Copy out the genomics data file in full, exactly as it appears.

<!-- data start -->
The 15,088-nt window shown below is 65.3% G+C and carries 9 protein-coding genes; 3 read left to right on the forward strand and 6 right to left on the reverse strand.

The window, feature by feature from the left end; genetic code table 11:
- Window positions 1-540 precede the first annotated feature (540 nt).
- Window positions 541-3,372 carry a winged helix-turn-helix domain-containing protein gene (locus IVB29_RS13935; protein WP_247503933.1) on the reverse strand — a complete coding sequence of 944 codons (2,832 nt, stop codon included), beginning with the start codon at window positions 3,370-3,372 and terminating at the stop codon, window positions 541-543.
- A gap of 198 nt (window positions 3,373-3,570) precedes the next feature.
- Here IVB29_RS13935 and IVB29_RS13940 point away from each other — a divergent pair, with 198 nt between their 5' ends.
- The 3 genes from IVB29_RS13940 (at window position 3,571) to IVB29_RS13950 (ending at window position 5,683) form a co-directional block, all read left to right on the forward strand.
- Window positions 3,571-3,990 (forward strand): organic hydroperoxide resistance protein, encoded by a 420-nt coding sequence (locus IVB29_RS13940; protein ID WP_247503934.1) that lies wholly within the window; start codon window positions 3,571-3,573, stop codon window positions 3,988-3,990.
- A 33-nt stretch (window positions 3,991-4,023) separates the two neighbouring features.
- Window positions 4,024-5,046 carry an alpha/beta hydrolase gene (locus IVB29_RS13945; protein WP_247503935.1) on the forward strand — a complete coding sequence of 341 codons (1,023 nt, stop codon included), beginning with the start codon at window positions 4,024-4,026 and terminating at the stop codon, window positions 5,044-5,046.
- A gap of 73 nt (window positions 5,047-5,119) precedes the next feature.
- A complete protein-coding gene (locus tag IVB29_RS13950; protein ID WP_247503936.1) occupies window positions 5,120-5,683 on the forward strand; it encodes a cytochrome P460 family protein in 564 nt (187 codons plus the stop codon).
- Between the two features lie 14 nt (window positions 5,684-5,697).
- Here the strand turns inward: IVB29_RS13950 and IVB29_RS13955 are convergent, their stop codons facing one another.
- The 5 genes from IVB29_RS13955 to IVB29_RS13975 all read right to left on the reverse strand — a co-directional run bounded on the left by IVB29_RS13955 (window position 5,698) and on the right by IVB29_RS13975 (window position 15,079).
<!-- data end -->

The 15,088-nt window shown below is 65.3% G+C and carries 9 protein-coding genes; 3 read left to right on the forward strand and 6 right to left on the reverse strand.

The window, feature by feature from the left end; genetic code table 11:
- Window positions 1-540 precede the first annotated feature (540 nt).
- Window positions 541-3,372 carry a winged helix-turn-helix domain-containing protein gene (locus IVB29_RS13935; protein WP_247503933.1) on the reverse strand — a complete coding sequence of 944 codons (2,832 nt, stop codon included), beginning with the start codon at window positions 3,370-3,372 and terminating at the stop codon, window positions 541-543.
- A gap of 198 nt (window positions 3,373-3,570) precedes the next feature.
- Here IVB29_RS13935 and IVB29_RS13940 point away from each other — a divergent pair, with 198 nt between their 5' ends.
- The 3 genes from IVB29_RS13940 (at window position 3,571) to IVB29_RS13950 (ending at window position 5,683) form a co-directional block, all read left to right on the forward strand.
- Window positions 3,571-3,990 (forward strand): organic hydroperoxide resistance protein, encoded by a 420-nt coding sequence (locus IVB29_RS13940; protein ID WP_247503934.1) that lies wholly within the window; start codon window positions 3,571-3,573, stop codon window positions 3,988-3,990.
- A 33-nt stretch (window positions 3,991-4,023) separates the two neighbouring features.
- Window positions 4,024-5,046 carry an alpha/beta hydrolase gene (locus IVB29_RS13945; protein WP_247503935.1) on the forward strand — a complete coding sequence of 341 codons (1,023 nt, stop codon included), beginning with the start codon at window positions 4,024-4,026 and terminating at the stop codon, window positions 5,044-5,046.
- A gap of 73 nt (window positions 5,047-5,119) precedes the next feature.
- A complete protein-coding gene (locus tag IVB29_RS13950; protein ID WP_247503936.1) occupies window positions 5,120-5,683 on the forward strand; it encodes a cytochrome P460 family protein in 564 nt (187 codons plus the stop codon).
- Between the two features lie 14 nt (window positions 5,684-5,697).
- Here the strand turns inward: IVB29_RS13950 and IVB29_RS13955 are convergent, their stop codons facing one another.
- The 5 genes from IVB29_RS13955 to IVB29_RS13975 all read right to left on the reverse strand — a co-directional run bounded on the left by IVB29_RS13955 (window position 5,698) and on the right by IVB29_RS13975 (window position 15,079).